How Courts Deal With Ambiguity. Once a document is determined to be ambiguous, the court will permit the introduction of “extrinsic evidence”, i.e. evidence outside the four corners of the writing, to explain the circumstances of the change.

From a lawyer’s point of view, the drafter of the document has failed, since the goal in all cases, is to create a document that is clear on its face. Opening the door to extrinsic evidence to interpret the document can be a free-for-all, where all parties can point to outside events and  statements, supporting their own favored interpretation.

The Take-Away. The use of the word “non-refundable” standing alone, is capable of multiple interpretations – most of which were likely never considered by the parties when the Addendum was drafted.

  • It could mean non-refundable for all purposes, except seller’s default. Thus, if the buyer’s lender did not approve the loan, the deposit will not be refunded;
  • It could mean non-refundable for all purposes, including seller’s default, which seems unreasonable, although there is nothing to clarify it.
  • It could mean non-refundable except where a buyer contingency occurs, in which case the deposit will be refunded.

Had any of these circumstances been considered, they would have likely been addressed at the time. Accordingly, proactive drafting is encouraged. This means:

  • Don’t add an addendum or amendment to the Sale Agreement without making sure it will not contradict or make ambiguous, another provision;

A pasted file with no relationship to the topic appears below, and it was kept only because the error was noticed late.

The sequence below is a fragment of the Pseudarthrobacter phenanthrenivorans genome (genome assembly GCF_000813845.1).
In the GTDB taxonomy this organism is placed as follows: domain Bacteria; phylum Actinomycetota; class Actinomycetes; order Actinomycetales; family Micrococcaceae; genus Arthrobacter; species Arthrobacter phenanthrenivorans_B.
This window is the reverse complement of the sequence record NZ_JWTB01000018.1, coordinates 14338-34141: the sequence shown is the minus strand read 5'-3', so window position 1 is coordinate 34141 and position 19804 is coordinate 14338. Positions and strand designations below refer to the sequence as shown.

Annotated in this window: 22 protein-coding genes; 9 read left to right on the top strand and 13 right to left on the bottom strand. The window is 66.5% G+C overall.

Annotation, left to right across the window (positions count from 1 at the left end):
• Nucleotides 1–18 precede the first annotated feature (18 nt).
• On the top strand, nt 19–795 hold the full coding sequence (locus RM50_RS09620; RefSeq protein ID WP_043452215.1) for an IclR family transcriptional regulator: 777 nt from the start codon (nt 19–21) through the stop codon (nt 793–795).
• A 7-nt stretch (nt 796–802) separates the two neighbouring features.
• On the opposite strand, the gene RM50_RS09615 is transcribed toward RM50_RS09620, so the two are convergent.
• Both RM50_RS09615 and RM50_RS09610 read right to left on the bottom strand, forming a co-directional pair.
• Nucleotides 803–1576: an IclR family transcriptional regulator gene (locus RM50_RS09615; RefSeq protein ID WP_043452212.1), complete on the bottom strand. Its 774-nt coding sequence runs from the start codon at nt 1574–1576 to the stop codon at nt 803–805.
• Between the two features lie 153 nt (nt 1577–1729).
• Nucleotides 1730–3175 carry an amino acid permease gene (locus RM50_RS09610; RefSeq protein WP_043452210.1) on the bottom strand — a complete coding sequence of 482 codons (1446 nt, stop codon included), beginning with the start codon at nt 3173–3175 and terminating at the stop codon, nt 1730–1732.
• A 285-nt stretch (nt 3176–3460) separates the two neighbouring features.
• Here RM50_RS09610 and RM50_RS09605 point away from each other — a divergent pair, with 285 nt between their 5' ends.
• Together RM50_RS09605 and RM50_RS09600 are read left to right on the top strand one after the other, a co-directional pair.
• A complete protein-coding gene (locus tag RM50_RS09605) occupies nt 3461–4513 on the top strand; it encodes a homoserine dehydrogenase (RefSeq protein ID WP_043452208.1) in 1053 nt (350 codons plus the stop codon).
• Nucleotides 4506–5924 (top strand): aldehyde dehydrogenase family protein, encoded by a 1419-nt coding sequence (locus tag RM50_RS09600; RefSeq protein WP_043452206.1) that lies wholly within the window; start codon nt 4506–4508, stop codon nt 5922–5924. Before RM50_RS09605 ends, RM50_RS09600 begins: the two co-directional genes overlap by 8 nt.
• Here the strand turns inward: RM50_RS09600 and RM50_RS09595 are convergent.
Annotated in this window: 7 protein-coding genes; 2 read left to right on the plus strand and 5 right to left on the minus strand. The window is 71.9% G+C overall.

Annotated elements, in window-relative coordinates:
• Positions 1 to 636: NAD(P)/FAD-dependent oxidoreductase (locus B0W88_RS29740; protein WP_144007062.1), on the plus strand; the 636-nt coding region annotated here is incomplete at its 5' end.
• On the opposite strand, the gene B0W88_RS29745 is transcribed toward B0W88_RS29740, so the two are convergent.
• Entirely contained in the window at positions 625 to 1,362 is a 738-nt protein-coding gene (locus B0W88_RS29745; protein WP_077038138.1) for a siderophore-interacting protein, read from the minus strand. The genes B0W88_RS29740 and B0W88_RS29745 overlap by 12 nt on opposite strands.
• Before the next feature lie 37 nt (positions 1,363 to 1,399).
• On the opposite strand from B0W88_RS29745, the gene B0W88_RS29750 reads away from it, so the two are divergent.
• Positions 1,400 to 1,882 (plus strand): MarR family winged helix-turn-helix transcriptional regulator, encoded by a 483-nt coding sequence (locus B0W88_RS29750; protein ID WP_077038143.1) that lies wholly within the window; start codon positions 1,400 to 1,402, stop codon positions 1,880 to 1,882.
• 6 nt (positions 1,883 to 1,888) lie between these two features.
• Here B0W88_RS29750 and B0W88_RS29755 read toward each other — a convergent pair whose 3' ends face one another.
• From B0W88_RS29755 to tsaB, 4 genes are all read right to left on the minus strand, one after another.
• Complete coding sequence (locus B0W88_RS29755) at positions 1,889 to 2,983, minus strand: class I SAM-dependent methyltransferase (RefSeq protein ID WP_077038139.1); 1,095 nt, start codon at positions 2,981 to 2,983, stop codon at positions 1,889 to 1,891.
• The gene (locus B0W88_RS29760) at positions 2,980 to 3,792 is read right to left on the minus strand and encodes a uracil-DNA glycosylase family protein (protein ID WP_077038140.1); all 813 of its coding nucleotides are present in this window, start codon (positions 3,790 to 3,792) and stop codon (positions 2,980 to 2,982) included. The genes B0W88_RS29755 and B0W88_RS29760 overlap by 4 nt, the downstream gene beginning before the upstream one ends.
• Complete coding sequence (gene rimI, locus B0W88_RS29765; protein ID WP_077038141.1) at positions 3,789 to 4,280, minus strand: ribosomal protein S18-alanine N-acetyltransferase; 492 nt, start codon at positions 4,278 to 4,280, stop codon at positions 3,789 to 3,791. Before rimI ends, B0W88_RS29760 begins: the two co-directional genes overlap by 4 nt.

• Even if it doesn’t affect the terms of the Sale Agreement, is it clear on its face?
  • Does it require further explanation to be understood?
  • Are there alternative provisions that are shorter?
  • Would a third party (who is unfamiliar with the issue) interpret the change the same way as you?  ~ Phil 

__________________________________

[1] “Addendum: something to be added” Black’s Law Dictionary 31 (7th ed. abridged 2000); See also, Oregon Association of Realtors, Mutual Agreement Addendums, “When used to make modifications to an existing contract, mutual agreement addendums do not normally affect the formation, validity or enforceability of the underlying contract. Typically, mutual agreement addendums propose a modification that may be accepted or rejected by the other party without calling into question the existing agreement between the parties.” https://oregonrealtors.org/rmt_article/mutual-agreement-addendums/

Posted in Broker Risk Management, Legal Drafting, Miscellany, Real Estate General, Real Estate Laws, Realtor Risk Management, Residential Housiing
  • Categories

  • Archives